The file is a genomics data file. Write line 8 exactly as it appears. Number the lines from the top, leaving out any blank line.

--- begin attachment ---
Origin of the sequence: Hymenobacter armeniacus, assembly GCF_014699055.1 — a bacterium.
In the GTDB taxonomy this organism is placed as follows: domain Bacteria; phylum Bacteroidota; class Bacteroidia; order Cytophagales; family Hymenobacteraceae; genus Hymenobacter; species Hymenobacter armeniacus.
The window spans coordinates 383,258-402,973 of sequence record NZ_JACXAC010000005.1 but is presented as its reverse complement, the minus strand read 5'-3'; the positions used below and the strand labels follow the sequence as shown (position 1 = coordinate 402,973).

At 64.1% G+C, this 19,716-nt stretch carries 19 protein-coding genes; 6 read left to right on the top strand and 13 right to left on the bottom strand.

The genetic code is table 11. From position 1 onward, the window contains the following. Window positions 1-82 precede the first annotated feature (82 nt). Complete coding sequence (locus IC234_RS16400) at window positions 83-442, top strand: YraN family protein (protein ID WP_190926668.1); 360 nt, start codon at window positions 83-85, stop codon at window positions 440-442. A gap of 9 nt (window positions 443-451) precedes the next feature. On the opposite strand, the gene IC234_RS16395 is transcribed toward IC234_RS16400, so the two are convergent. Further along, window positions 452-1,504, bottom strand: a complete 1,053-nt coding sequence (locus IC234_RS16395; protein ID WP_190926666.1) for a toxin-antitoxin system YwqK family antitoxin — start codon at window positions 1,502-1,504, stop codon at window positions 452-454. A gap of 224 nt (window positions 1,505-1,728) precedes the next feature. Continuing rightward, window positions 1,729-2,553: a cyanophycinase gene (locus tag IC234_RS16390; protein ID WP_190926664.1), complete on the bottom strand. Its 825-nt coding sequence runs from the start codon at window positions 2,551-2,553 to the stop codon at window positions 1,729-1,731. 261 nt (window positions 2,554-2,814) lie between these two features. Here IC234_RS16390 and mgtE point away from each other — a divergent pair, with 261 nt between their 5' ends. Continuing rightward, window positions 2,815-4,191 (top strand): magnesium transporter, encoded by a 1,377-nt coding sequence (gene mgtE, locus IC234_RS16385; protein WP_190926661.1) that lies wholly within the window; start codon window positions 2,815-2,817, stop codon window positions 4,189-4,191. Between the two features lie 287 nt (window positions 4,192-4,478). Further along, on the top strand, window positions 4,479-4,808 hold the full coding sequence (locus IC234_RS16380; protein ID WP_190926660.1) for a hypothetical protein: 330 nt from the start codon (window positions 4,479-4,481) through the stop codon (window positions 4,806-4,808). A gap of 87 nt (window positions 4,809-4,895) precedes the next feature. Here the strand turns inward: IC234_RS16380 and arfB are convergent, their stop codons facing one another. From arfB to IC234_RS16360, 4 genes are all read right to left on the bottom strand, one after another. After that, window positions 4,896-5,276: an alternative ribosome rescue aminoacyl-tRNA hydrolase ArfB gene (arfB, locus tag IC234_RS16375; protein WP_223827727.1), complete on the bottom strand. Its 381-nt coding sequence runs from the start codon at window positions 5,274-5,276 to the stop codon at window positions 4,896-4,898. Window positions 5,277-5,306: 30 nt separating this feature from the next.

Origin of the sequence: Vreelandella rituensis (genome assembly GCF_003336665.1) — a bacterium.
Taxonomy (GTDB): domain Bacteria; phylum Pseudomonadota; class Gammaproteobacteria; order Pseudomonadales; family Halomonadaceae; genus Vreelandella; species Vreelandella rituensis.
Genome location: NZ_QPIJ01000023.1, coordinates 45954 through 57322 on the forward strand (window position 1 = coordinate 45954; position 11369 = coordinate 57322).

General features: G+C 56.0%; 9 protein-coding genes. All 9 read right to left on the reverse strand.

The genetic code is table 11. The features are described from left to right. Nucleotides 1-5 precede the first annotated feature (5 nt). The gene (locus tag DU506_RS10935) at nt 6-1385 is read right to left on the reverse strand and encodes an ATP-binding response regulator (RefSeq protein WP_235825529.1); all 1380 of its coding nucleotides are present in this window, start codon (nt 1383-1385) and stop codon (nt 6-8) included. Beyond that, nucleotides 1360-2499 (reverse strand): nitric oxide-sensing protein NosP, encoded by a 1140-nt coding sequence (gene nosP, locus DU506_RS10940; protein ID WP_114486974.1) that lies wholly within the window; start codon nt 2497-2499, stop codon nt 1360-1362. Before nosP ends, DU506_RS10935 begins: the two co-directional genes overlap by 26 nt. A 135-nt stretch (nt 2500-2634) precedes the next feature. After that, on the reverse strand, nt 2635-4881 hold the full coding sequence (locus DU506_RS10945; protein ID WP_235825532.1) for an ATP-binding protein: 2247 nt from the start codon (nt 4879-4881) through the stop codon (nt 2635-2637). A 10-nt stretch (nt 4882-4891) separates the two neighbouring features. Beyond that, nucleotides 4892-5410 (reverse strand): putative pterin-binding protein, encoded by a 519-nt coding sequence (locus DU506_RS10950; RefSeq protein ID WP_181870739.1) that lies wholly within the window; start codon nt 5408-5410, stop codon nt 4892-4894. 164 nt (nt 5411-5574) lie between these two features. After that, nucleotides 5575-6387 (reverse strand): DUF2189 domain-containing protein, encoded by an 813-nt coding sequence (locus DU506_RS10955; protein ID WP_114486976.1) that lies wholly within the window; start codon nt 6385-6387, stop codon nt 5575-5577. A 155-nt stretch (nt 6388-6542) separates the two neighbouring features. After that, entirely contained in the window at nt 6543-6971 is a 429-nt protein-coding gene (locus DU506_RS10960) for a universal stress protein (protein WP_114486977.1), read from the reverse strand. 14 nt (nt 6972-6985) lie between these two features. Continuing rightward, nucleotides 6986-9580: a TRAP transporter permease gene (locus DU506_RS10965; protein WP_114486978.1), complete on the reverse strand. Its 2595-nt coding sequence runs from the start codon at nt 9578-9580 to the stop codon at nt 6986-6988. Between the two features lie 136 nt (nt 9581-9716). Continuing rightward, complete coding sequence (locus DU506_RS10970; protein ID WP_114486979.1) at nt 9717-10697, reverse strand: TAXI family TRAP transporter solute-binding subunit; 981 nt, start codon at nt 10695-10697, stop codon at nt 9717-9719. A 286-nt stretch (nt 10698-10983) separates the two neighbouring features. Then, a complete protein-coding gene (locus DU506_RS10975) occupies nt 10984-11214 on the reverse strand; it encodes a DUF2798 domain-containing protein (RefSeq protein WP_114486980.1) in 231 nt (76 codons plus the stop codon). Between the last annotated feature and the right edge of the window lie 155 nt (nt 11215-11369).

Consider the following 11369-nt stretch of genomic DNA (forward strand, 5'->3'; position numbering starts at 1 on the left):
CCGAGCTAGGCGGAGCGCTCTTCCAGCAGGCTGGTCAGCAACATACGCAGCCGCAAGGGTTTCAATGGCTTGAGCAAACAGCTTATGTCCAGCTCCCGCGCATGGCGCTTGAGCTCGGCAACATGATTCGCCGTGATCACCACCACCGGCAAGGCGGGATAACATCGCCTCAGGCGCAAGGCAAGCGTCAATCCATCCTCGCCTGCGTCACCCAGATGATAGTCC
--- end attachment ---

Genome location: NZ_QPIJ01000023.1, coordinates 45954 through 57322 on the forward strand (window position 1 = coordinate 45954; position 11369 = coordinate 57322).